Fiber-reinforced alkali-activated concrete: A review





Journal title

Journal of Building Engineering


Vol. 2022 No. 45


Hakim S. Abdelgader


1 - 34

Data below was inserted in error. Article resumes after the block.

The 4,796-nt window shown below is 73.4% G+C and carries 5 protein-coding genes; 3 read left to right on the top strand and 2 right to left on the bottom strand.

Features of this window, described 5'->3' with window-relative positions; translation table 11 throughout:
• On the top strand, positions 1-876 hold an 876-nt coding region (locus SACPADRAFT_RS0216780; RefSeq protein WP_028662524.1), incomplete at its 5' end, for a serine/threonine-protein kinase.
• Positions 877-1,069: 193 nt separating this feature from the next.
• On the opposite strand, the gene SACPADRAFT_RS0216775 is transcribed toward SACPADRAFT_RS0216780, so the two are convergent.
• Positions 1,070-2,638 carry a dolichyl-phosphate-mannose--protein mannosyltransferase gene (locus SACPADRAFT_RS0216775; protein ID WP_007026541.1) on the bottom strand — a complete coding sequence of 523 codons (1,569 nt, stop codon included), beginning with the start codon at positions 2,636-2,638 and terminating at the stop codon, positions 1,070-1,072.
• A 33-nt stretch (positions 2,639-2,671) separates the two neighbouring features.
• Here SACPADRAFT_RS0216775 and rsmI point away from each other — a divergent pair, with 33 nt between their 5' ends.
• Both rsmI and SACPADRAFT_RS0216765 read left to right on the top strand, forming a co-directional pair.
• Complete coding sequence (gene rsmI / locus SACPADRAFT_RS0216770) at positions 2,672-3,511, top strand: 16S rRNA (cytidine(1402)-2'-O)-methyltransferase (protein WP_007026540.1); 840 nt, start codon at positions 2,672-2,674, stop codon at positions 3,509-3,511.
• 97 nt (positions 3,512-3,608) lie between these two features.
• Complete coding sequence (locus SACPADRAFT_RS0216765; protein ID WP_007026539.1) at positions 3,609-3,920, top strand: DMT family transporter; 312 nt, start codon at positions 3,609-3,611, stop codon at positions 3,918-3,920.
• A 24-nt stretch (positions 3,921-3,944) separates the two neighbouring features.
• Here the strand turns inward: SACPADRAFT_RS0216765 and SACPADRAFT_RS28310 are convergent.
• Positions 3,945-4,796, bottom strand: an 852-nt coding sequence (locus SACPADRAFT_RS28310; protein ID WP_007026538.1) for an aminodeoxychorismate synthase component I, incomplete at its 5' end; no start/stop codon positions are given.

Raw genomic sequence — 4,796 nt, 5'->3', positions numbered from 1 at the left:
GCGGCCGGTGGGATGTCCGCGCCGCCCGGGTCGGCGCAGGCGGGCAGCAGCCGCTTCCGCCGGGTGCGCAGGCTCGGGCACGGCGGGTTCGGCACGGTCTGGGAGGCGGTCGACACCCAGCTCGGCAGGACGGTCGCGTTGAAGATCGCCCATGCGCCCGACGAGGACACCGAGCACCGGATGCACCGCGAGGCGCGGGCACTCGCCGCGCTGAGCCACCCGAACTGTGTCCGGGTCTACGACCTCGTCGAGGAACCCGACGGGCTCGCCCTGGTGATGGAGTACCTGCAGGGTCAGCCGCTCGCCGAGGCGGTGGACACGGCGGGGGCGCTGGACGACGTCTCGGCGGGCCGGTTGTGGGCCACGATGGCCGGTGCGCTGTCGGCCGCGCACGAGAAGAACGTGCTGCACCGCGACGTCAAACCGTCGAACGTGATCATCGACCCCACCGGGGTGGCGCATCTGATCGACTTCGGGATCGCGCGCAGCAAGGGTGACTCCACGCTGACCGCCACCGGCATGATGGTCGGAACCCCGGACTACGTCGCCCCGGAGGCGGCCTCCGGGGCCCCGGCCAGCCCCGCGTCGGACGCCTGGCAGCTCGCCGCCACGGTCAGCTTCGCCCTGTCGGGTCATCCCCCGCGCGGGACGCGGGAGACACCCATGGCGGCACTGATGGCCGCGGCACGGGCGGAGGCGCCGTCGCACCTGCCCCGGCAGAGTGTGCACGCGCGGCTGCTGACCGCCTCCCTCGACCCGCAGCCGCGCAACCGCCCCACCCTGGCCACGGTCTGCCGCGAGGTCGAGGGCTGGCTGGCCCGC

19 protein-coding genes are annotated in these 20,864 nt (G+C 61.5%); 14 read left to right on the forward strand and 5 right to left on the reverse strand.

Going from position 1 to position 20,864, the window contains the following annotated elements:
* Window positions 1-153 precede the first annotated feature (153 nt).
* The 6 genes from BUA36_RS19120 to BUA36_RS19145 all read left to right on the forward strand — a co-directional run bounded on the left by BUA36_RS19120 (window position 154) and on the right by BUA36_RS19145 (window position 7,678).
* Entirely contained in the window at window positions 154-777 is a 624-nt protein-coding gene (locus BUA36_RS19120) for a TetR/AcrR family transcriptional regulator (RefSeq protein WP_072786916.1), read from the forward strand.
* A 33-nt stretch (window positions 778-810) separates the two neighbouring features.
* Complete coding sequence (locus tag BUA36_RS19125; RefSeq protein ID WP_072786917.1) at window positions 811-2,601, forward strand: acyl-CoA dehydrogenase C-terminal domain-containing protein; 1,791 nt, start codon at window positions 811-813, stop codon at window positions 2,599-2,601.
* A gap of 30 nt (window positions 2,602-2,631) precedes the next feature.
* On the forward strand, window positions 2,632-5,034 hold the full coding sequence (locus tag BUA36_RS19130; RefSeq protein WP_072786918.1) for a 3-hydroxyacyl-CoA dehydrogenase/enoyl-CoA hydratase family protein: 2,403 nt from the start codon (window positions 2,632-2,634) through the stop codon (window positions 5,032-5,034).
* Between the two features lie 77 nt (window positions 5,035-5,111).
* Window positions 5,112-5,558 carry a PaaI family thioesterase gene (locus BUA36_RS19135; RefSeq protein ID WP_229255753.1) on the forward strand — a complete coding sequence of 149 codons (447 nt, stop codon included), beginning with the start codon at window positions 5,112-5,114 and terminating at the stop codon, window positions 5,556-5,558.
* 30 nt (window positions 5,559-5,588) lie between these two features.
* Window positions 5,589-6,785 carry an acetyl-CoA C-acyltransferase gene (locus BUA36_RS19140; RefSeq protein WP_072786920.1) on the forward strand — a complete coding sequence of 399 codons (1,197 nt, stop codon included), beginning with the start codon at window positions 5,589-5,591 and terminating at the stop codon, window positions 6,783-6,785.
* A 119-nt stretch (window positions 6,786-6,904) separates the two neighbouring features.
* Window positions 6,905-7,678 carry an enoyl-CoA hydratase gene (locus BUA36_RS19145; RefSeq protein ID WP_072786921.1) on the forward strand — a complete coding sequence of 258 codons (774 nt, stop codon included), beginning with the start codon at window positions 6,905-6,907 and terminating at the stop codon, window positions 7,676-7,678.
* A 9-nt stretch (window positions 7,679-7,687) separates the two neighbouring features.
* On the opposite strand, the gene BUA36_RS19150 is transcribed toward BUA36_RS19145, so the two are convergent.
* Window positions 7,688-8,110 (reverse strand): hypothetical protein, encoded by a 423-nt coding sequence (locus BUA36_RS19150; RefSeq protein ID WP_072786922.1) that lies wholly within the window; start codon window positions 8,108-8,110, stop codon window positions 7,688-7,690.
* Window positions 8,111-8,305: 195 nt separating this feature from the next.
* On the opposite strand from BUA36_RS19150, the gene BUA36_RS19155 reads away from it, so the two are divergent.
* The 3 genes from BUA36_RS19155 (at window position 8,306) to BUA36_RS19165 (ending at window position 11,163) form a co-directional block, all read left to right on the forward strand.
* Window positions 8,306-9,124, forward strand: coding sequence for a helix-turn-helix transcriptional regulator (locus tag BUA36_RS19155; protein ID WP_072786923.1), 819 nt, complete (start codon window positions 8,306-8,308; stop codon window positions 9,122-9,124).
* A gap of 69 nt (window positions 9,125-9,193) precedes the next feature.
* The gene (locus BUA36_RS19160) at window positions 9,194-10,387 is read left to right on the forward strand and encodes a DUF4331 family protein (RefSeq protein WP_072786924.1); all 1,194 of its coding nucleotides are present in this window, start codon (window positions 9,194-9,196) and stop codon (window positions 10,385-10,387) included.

Alkali-activated materials (AAMs) received broad recognition from numerous researchers worldwide and may have potential applications in modern construction. The combined use of AAM and steel fibers are superior to typical binder systems because the matrix and fibers exhibit superior bond strength. The results obtained by various authors have shown that good dispersion of the fibers ensures good interaction between the fibers and the AAM matrix. The tensile strength of FR-AAC is superior to that of Ordinary Portland cement (OPC)-based materials, with the addition of silica fume (SF) being particularly remarkable. However, the tensile strength of fiber-reinforced alkali-activated concrete (FR-AAC) decreases with increasing fiber length. The bond strength increases with the increasing grade of concrete, the roughness of interface, and the solution's strength activated by alkalis. Regardless of fiber type, AAC's modulus of elasticity is linearly correlated with compressive strength. Fibers can affect the modulus of concrete due to the stiffness of the fiber and the porosity of the composite. Poisson's ratio for AAC corresponded to the ASTM C469-14 standard (about 0.22) and decreased to about 0.15–0.21 with silica fume addition. There are limited resources for the experimental Poisson's ratio and it is only estimated using the predictive equations available. Therefore, it is necessary to conduct additional experimental studies to estimate Poisson's ratios for FR-AAC composites. Retention of 59% and 44% in flexural strength during exposure at 800 °C and 1050 °C was observed in the FR-AAC stainless steel composite, and the chopped alumina fibers achieved higher yield strength at these temperatures. For FA-based AAC mortars with 1% SF with a hooked end, activated with a solution of NaOH and sodium silicate, an increase in the number of bends increased the bond strength, load pull-out and maximum pull-out strength. Autogenous shrinkage and drying shrinkage increase with higher silicate content, while shrinkage decreases with higher NaOH concentration. Relatively little research has been completed on FR-AAC in terms of durability or different environmental conditions. In addition, trends of development research toward the broad understanding regarding the application possibilities of FR-AAC as appropriate concrete materials for developing robust and green concrete composites for modern construction were extensively reviewed.

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